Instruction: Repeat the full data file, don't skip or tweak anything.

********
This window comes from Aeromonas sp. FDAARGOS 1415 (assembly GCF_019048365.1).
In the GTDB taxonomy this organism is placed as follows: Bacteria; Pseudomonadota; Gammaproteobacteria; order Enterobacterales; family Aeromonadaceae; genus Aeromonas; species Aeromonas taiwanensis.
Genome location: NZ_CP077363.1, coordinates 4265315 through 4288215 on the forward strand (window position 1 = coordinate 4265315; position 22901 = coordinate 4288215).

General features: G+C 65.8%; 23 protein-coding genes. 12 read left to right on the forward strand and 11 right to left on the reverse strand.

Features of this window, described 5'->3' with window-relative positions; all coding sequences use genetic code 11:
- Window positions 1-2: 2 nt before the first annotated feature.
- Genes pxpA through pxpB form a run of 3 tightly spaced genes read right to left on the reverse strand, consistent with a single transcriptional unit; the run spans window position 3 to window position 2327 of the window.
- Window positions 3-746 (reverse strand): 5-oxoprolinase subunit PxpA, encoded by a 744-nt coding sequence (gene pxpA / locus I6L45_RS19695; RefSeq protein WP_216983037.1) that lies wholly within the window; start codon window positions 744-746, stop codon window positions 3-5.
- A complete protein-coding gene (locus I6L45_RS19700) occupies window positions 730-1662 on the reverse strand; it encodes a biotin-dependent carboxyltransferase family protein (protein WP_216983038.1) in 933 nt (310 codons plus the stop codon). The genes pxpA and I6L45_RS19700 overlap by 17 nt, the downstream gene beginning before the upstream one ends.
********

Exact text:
This window comes from Aeromonas sp. FDAARGOS 1415 (assembly GCF_019048365.1).
In the GTDB taxonomy this organism is placed as follows: Bacteria; Pseudomonadota; Gammaproteobacteria; order Enterobacterales; family Aeromonadaceae; genus Aeromonas; species Aeromonas taiwanensis.
Genome location: NZ_CP077363.1, coordinates 4265315 through 4288215 on the forward strand (window position 1 = coordinate 4265315; position 22901 = coordinate 4288215).

General features: G+C 65.8%; 23 protein-coding genes. 12 read left to right on the forward strand and 11 right to left on the reverse strand.

Features of this window, described 5'->3' with window-relative positions; all coding sequences use genetic code 11:
- Window positions 1-2: 2 nt before the first annotated feature.
- Genes pxpA through pxpB form a run of 3 tightly spaced genes read right to left on the reverse strand, consistent with a single transcriptional unit; the run spans window position 3 to window position 2327 of the window.
- Window positions 3-746 (reverse strand): 5-oxoprolinase subunit PxpA, encoded by a 744-nt coding sequence (gene pxpA / locus I6L45_RS19695; RefSeq protein WP_216983037.1) that lies wholly within the window; start codon window positions 744-746, stop codon window positions 3-5.
- A complete protein-coding gene (locus I6L45_RS19700) occupies window positions 730-1662 on the reverse strand; it encodes a biotin-dependent carboxyltransferase family protein (protein WP_216983038.1) in 933 nt (310 codons plus the stop codon). The genes pxpA and I6L45_RS19700 overlap by 17 nt, the downstream gene beginning before the upstream one ends.